I’m currently in Antigua, which is a remarkably beautiful island. But nice places nonetheless have un-nice governments.
When I arrived yesterday, I didn’t know the address where I was staying. That detail didn’t seem important since I was being picked up at the airport.
But there was a “residence in Antigua” slot on the immigration form and the bureaucrats refused to let me in the country without knowing that irrelevant piece of information.
This isn’t the first time this happened to me. I was once detained at Heathrow Airport in the U.K. because I didn’t know the address of my friend’s flat. After a couple of minutes, though, the bureaucrat was overcome by common sense and let me through.
That was not the case in Antigua. I had to wait an irritatingly long period of time before one of the bureaucrats accompanied me into the arrivals section to find the person who was picking me up. Then, after putting the address on the immigration form, I was finally allowed in the country.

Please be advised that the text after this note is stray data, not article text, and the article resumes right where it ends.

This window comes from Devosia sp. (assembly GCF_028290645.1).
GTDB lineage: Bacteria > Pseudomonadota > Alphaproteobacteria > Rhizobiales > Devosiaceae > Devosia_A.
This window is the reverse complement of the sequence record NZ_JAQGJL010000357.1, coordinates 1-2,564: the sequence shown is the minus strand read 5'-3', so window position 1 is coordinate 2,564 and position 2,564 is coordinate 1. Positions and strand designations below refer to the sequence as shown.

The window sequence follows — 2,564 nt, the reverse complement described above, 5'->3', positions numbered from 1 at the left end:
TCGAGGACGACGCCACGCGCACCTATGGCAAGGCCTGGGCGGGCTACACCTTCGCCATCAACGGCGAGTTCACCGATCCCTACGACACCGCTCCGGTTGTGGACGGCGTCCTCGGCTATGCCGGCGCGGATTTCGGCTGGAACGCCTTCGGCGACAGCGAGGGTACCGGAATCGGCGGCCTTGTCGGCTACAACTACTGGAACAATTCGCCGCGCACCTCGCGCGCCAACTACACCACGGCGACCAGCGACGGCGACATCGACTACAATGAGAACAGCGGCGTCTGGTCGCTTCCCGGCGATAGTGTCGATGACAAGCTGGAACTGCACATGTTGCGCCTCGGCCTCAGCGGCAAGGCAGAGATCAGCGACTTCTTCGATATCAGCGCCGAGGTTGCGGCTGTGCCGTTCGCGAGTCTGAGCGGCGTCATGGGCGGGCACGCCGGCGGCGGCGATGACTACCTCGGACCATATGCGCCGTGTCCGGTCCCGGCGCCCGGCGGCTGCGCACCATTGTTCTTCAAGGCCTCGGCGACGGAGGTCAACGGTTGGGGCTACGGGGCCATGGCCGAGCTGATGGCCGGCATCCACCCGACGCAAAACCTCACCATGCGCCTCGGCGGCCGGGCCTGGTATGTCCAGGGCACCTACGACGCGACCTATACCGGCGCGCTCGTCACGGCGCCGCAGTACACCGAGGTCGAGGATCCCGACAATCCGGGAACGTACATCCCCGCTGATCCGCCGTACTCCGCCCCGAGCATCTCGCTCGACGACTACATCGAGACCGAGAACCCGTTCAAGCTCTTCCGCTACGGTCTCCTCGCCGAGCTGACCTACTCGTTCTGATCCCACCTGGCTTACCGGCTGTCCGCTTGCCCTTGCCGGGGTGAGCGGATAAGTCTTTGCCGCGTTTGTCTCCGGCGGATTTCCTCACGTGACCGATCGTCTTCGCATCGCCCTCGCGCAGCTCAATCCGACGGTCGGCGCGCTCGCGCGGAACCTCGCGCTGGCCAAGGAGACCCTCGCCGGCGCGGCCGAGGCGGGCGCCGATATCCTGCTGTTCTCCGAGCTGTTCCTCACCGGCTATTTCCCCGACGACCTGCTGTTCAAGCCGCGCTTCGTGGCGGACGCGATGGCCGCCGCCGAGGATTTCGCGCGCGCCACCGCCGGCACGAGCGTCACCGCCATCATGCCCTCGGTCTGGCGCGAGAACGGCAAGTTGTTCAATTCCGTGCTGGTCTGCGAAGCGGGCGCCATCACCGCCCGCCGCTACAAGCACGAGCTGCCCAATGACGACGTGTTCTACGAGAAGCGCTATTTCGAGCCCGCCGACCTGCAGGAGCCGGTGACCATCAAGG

I realize I’m whining a bit (just like I did with my personal stories about Amtrak, tax returns, traffic tickets, and air travel), but what possible purpose did it serve for the government of Antigua to create an unpleasant experience for me?
After all, there’s no welfare system in Antigua, so I wouldn’t be sneaking in the country to mooch off local taxpayers.
Unfortunately, the government did recently introduce an income tax after decades of independence without that burdensome levy. So perhaps it’s just a matter of time before politicians augment that mistake with a welfare state.